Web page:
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Wheat's ancient roots of viral resistance uncovered

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The DNA sequence of a gene in wheat responsible for resisting a devastating virus has been discovered, providing vital clues for managing more resistant crops and maintaining a healthy food supply.

Wheat crops across the Americas, Asia, Europe, and Africa are frequently ravaged by yellow mosaic virus, so there is high demand for or cultivars that can resist this virus.

Published today in Proceedings of the National Academy of Sciences, the study found the originated in an ancient Mediterranean wild plant relative of wheat.

Study lead researcher University of Melbourne Dr. Mohammad Pourkheirandish said, "This discovery could assist with the development of more resistant wheat cultivars, increase , and reduce the use of harmful fungicides. It also emphasizes the need to preserve biodiversity to protect food supplies."

WYMV reduces grain yield by up to 80%, causing significant economic losses. The virus is hosted and transmitted by a soil-dwelling fungus that colonizes the roots of wheat plants, discoloring wheat leaves, and stunting .

Microscopic fungal spores containing WYMV can live in soil for up to a decade. While fungicides can kill the spores and stop transmission, the fungicide treatment is neither cost-effective nor ecologically sustainable.

"The viable alternative is to selectively breed or genetically engineer wheat with resistance to WYMV," Dr. Pourkheirandish said.

"Before this research, we knew that a dominant gene called Ym2 reduces the impact of WYMV on wheat plants by more than 70%, but we didn't understand how the gene achieved this."

The research team used a technique called positional cloning to locate the Ym2 gene on a chromosome in bread wheat, and found that its DNA sequence codes for a protein of the type known as NBS-LRR. These proteins are "guardians" that detect pathogens and trigger an immune response in plants.

"Now that we know the gene's DNA sequence, we can select breeding lines carrying Ym2 by simply analyzing DNA from a small piece of leaf even without the virus inoculation step," Dr. Pourkheirandish said.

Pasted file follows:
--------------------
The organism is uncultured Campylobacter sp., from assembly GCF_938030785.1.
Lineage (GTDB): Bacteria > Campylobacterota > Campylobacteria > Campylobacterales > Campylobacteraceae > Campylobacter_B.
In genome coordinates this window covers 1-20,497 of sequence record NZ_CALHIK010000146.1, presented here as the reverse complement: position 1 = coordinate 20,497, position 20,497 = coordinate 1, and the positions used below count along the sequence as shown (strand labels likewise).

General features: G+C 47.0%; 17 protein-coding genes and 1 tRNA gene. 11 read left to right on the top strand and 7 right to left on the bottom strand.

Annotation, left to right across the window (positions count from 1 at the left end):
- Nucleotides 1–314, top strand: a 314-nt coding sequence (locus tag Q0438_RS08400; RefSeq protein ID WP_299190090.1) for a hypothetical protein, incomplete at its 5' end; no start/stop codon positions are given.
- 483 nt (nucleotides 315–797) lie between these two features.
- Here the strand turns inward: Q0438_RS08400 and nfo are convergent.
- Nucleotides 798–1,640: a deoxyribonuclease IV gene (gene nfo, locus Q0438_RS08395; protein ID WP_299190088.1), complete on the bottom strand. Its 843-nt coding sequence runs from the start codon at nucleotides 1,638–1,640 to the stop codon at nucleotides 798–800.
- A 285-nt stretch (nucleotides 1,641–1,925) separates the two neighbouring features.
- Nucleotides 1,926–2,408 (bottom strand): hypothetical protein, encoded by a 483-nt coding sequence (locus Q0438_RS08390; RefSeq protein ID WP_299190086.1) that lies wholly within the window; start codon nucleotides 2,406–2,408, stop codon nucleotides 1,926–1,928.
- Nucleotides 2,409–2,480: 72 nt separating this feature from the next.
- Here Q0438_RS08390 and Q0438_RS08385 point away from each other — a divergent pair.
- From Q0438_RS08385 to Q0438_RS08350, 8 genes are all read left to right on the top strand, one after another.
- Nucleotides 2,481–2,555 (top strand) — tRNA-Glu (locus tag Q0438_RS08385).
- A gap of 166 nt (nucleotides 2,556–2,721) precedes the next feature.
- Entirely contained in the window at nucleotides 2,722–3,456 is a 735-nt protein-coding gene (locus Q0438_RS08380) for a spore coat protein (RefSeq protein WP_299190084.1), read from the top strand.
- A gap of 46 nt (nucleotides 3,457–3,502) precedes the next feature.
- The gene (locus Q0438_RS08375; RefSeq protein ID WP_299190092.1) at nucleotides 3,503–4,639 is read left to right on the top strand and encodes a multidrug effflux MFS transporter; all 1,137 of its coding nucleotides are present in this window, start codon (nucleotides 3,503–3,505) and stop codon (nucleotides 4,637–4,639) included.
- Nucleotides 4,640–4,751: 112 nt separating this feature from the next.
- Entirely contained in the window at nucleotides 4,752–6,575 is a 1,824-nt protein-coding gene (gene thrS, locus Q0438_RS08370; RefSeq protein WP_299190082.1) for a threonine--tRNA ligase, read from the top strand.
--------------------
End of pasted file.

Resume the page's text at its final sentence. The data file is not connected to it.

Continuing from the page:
"It will also make it easier to find variants of Ym2 in wild relatives of wheat, which may provide superior disease resistance for further crop improvement."

The DNA of modern wheat is chimeric, meaning its derives from several ancestral plants through natural interbreeding, or hybridization, followed by selective breeding by humans.

By comparing DNA sequences across , the researchers discovered that Ym2 in modern bread wheat derives from an ancient wild plant called Aegilops sharonensis, native to eastern Mediterranean countries. A similar gene occurs in Aegilops speltoides, another wild ancestor of .

"These wild species would have interbred with cultivated wheat at some point and passed on the genetic resistance that is now so commercially critical," Dr. Pourkheirandish said.

"Ancestral wild plants are a rich source of useful traits, like disease resistance, that plant breeders and geneticists can mine to protect modern crops and maintain a healthy food supply—including the bread, pasta, noodles, couscous, pastries, cakes and other wheat products that many of us depend upon and enjoy."

More information: Mishina, Kohei et al, Wheat Ym2 originated from Aegilops sharonensis and confers resistance to soil-borne Wheat yellow mosaic virus infection to the roots, Proceedings of the National Academy of Sciences (2023). DOI: 10.1073/pnas.2214968120

Citation: Wheat's ancient roots of viral resistance uncovered (2023, March 6) retrieved 20 May 2024 from
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